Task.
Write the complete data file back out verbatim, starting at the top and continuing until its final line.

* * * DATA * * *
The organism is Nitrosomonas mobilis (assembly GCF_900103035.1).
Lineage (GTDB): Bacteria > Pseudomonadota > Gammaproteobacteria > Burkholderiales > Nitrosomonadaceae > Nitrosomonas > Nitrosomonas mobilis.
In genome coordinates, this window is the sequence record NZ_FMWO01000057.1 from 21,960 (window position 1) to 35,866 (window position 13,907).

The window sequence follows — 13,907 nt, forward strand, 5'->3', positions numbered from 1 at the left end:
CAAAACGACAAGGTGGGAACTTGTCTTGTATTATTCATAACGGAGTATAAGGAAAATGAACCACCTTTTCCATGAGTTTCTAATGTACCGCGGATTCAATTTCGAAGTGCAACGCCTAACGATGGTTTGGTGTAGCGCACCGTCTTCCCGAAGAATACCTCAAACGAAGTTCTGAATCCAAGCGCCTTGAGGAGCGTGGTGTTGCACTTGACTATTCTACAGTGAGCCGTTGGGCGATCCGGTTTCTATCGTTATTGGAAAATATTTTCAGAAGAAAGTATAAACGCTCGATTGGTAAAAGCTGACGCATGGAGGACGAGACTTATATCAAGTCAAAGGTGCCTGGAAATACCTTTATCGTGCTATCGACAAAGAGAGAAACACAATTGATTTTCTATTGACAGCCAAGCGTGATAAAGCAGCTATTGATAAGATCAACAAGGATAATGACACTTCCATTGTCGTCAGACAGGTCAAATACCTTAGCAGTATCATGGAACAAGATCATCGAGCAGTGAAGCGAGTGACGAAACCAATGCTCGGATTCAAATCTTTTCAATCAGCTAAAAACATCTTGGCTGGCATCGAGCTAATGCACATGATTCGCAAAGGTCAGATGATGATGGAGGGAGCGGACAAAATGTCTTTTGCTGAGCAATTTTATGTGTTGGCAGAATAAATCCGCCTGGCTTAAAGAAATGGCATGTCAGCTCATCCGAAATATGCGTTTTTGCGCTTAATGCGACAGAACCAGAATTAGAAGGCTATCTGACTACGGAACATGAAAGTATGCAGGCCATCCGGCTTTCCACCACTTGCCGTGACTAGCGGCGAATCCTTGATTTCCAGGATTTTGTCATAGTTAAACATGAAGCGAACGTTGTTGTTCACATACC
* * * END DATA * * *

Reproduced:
The organism is Nitrosomonas mobilis (assembly GCF_900103035.1).
Lineage (GTDB): Bacteria > Pseudomonadota > Gammaproteobacteria > Burkholderiales > Nitrosomonadaceae > Nitrosomonas > Nitrosomonas mobilis.
In genome coordinates, this window is the sequence record NZ_FMWO01000057.1 from 21,960 (window position 1) to 35,866 (window position 13,907).

The window sequence follows — 13,907 nt, forward strand, 5'->3', positions numbered from 1 at the left end:
CAAAACGACAAGGTGGGAACTTGTCTTGTATTATTCATAACGGAGTATAAGGAAAATGAACCACCTTTTCCATGAGTTTCTAATGTACCGCGGATTCAATTTCGAAGTGCAACGCCTAACGATGGTTTGGTGTAGCGCACCGTCTTCCCGAAGAATACCTCAAACGAAGTTCTGAATCCAAGCGCCTTGAGGAGCGTGGTGTTGCACTTGACTATTCTACAGTGAGCCGTTGGGCGATCCGGTTTCTATCGTTATTGGAAAATATTTTCAGAAGAAAGTATAAACGCTCGATTGGTAAAAGCTGACGCATGGAGGACGAGACTTATATCAAGTCAAAGGTGCCTGGAAATACCTTTATCGTGCTATCGACAAAGAGAGAAACACAATTGATTTTCTATTGACAGCCAAGCGTGATAAAGCAGCTATTGATAAGATCAACAAGGATAATGACACTTCCATTGTCGTCAGACAGGTCAAATACCTTAGCAGTATCATGGAACAAGATCATCGAGCAGTGAAGCGAGTGACGAAACCAATGCTCGGATTCAAATCTTTTCAATCAGCTAAAAACATCTTGGCTGGCATCGAGCTAATGCACATGATTCGCAAAGGTCAGATGATGATGGAGGGAGCGGACAAAATGTCTTTTGCTGAGCAATTTTATGTGTTGGCAGAATAAATCCGCCTGGCTTAAAGAAATGGCATGTCAGCTCATCCGAAATATGCGTTTTTGCGCTTAATGCGACAGAACCAGAATTAGAAGGCTATCTGACTACGGAACATGAAAGTATGCAGGCCATCCGGCTTTCCACCACTTGCCGTGACTAGCGGCGAATCCTTGATTTCCAGGATTTTGTCATAGTTAAACATGAAGCGAACGTTGTTGTTCACATACC